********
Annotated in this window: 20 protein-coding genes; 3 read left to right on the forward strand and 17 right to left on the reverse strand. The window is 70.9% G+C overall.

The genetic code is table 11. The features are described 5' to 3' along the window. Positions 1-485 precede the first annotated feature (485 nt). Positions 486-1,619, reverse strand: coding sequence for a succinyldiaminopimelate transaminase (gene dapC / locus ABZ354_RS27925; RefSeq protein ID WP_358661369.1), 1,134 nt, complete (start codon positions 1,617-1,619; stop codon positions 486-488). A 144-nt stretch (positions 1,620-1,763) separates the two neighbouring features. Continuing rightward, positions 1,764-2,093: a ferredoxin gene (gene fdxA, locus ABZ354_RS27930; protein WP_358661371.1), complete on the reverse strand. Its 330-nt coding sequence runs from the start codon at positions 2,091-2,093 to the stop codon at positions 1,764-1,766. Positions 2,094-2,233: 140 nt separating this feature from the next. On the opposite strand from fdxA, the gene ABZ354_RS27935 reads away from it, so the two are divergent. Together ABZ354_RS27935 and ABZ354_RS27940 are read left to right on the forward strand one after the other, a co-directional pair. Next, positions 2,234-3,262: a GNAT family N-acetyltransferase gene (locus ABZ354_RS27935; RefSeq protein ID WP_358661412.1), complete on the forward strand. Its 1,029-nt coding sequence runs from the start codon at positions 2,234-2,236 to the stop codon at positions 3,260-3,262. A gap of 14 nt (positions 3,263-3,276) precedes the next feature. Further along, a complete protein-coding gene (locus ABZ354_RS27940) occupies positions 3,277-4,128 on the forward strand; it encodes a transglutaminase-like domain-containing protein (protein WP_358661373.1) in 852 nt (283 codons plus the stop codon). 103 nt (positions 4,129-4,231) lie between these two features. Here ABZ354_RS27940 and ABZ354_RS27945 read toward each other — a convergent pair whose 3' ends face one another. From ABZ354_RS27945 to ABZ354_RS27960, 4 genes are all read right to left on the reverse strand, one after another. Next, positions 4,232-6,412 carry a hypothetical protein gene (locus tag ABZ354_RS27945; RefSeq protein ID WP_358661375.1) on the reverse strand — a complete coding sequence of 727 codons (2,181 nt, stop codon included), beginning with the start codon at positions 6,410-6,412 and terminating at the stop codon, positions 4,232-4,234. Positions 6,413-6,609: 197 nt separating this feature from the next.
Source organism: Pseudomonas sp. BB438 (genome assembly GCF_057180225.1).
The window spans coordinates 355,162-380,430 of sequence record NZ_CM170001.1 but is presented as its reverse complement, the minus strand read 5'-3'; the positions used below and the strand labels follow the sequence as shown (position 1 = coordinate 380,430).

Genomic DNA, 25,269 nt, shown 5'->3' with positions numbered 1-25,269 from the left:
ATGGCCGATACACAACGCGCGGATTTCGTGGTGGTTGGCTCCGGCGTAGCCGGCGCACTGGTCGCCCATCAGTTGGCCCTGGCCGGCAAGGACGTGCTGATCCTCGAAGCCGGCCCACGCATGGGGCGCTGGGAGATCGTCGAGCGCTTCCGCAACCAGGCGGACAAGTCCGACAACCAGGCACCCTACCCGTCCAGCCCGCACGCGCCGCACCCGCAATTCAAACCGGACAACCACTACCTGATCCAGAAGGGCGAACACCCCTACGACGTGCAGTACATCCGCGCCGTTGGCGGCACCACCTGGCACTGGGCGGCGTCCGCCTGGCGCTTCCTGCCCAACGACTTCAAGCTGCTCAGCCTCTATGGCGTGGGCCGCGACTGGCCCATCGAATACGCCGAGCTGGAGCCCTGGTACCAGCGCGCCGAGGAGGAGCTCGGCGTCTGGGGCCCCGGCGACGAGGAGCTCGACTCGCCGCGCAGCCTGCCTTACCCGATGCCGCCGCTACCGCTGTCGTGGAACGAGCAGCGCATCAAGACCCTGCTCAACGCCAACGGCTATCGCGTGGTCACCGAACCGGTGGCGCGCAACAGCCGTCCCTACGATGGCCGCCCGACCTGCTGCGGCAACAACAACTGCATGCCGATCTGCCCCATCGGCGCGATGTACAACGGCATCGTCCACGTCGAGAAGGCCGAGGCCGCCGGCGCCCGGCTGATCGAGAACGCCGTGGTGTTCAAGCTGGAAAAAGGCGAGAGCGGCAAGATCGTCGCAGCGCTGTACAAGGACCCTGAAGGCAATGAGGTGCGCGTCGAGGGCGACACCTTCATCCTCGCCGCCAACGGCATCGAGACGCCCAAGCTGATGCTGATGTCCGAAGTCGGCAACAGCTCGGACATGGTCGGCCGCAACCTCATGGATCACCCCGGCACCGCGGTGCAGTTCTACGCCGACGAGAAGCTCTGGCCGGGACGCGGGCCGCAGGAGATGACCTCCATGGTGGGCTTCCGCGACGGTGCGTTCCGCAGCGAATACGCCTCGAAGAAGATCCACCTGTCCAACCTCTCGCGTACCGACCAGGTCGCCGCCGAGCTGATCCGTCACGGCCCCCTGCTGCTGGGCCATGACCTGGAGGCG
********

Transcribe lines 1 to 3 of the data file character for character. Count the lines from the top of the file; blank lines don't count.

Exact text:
Annotated in this window: 20 protein-coding genes; 3 read left to right on the forward strand and 17 right to left on the reverse strand. The window is 70.9% G+C overall.

The genetic code is table 11. The features are described 5' to 3' along the window. Positions 1-485 precede the first annotated feature (485 nt). Positions 486-1,619, reverse strand: coding sequence for a succinyldiaminopimelate transaminase (gene dapC / locus ABZ354_RS27925; RefSeq protein ID WP_358661369.1), 1,134 nt, complete (start codon positions 1,617-1,619; stop codon positions 486-488). A 144-nt stretch (positions 1,620-1,763) separates the two neighbouring features. Continuing rightward, positions 1,764-2,093: a ferredoxin gene (gene fdxA, locus ABZ354_RS27930; protein WP_358661371.1), complete on the reverse strand. Its 330-nt coding sequence runs from the start codon at positions 2,091-2,093 to the stop codon at positions 1,764-1,766. Positions 2,094-2,233: 140 nt separating this feature from the next. On the opposite strand from fdxA, the gene ABZ354_RS27935 reads away from it, so the two are divergent. Together ABZ354_RS27935 and ABZ354_RS27940 are read left to right on the forward strand one after the other, a co-directional pair. Next, positions 2,234-3,262: a GNAT family N-acetyltransferase gene (locus ABZ354_RS27935; RefSeq protein ID WP_358661412.1), complete on the forward strand. Its 1,029-nt coding sequence runs from the start codon at positions 2,234-2,236 to the stop codon at positions 3,260-3,262. A gap of 14 nt (positions 3,263-3,276) precedes the next feature. Further along, a complete protein-coding gene (locus ABZ354_RS27940) occupies positions 3,277-4,128 on the forward strand; it encodes a transglutaminase-like domain-containing protein (protein WP_358661373.1) in 852 nt (283 codons plus the stop codon). 103 nt (positions 4,129-4,231) lie between these two features. Here ABZ354_RS27940 and ABZ354_RS27945 read toward each other — a convergent pair whose 3' ends face one another. From ABZ354_RS27945 to ABZ354_RS27960, 4 genes are all read right to left on the reverse strand, one after another. Next, positions 4,232-6,412 carry a hypothetical protein gene (locus tag ABZ354_RS27945; RefSeq protein ID WP_358661375.1) on the reverse strand — a complete coding sequence of 727 codons (2,181 nt, stop codon included), beginning with the start codon at positions 6,410-6,412 and terminating at the stop codon, positions 4,232-4,234. Positions 6,413-6,609: 197 nt separating this feature from the next.
Source organism: Pseudomonas sp. BB438 (genome assembly GCF_057180225.1).